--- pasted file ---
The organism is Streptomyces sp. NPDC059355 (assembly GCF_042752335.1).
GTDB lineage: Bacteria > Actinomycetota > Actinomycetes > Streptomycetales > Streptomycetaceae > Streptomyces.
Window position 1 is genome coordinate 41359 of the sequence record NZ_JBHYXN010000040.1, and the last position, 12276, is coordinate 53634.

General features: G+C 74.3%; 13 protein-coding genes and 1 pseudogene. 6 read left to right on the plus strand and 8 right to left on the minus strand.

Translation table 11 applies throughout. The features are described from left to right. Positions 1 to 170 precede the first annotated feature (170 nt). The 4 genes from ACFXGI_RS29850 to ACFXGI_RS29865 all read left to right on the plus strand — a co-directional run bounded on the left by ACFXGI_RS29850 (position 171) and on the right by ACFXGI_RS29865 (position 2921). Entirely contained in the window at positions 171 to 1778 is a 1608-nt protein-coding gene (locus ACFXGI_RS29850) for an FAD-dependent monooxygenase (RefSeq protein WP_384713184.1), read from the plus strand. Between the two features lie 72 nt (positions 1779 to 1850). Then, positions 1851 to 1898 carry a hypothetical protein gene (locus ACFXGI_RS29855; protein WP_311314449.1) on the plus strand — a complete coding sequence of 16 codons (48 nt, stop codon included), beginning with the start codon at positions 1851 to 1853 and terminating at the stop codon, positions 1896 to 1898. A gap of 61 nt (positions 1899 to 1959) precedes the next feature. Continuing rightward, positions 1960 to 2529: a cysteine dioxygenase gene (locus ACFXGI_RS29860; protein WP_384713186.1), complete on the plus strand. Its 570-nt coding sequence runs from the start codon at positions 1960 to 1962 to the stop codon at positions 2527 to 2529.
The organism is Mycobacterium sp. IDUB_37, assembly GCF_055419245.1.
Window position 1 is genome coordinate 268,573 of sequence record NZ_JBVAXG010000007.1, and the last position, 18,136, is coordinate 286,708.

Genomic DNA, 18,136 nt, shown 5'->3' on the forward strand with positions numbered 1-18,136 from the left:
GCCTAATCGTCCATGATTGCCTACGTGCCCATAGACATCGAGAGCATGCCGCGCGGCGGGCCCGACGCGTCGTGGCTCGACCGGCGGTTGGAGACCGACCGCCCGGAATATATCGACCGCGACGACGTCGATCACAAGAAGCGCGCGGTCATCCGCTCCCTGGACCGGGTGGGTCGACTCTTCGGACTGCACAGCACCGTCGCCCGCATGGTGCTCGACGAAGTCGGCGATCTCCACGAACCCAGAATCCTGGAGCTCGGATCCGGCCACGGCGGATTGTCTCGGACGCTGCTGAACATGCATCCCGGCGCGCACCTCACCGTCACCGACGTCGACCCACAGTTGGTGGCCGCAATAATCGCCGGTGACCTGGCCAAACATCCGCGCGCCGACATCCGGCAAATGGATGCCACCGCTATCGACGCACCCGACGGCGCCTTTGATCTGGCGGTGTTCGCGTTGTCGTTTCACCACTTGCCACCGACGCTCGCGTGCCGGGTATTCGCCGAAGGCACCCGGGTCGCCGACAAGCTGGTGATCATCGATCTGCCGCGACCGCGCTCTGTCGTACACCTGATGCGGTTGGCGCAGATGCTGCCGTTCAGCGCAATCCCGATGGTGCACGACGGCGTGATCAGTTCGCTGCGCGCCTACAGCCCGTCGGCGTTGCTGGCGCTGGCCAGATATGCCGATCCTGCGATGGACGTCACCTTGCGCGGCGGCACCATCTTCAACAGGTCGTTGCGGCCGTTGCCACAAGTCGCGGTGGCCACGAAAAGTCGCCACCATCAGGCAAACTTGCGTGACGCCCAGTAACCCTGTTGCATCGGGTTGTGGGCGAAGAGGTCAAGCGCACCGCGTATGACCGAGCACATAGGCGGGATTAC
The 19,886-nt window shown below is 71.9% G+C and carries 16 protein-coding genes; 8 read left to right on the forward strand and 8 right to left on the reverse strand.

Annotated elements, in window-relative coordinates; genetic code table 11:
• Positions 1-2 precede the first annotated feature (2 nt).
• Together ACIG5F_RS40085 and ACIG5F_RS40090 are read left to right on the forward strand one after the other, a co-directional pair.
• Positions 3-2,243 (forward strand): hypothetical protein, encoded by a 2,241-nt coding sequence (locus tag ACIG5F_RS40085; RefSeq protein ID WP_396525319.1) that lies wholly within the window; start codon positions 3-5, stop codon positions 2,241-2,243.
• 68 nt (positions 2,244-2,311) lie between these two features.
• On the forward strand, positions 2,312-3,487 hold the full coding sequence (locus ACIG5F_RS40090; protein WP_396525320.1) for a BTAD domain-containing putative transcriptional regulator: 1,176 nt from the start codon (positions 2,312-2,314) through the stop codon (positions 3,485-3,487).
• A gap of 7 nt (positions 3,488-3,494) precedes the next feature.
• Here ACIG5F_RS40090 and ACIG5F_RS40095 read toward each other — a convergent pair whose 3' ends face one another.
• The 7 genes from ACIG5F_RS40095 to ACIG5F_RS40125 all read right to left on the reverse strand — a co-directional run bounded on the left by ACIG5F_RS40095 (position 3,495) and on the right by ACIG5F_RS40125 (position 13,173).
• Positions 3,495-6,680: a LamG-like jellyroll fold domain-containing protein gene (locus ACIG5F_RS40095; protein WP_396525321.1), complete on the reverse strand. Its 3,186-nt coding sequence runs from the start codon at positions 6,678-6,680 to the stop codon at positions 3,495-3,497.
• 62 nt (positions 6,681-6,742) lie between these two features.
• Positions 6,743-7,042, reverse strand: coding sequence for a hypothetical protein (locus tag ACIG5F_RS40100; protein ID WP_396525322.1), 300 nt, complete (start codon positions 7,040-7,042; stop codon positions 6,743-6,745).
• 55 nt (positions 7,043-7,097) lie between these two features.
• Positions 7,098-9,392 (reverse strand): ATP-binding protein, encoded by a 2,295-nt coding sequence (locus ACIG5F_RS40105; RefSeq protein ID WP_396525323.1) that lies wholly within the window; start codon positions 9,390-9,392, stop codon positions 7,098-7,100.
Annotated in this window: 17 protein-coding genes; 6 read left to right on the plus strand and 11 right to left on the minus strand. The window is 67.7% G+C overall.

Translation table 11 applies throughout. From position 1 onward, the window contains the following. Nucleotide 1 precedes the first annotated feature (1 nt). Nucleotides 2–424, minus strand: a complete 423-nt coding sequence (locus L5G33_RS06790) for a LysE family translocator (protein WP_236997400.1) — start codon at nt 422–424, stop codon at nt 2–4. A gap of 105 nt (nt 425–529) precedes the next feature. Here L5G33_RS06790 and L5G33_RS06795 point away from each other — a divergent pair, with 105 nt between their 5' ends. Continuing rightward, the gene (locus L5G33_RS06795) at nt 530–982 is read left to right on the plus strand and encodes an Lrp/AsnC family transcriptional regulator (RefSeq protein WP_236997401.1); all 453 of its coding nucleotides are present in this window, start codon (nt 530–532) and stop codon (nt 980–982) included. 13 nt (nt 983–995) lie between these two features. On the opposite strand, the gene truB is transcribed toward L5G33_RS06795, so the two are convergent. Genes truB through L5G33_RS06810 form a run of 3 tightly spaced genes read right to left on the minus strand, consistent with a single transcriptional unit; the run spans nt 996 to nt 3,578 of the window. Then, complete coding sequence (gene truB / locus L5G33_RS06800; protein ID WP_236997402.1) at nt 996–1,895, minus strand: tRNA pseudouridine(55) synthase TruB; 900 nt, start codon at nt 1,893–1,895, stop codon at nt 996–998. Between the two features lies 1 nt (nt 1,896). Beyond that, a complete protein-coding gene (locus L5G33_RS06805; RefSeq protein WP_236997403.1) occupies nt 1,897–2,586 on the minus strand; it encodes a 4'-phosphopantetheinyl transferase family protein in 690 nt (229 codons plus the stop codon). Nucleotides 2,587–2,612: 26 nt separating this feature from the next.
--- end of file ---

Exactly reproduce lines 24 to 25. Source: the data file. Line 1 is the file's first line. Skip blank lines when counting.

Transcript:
• Positions 7,098-9,392 (reverse strand): ATP-binding protein, encoded by a 2,295-nt coding sequence (locus ACIG5F_RS40105; RefSeq protein ID WP_396525323.1) that lies wholly within the window; start codon positions 9,390-9,392, stop codon positions 7,098-7,100.
Annotated in this window: 17 protein-coding genes; 6 read left to right on the plus strand and 11 right to left on the minus strand. The window is 67.7% G+C overall.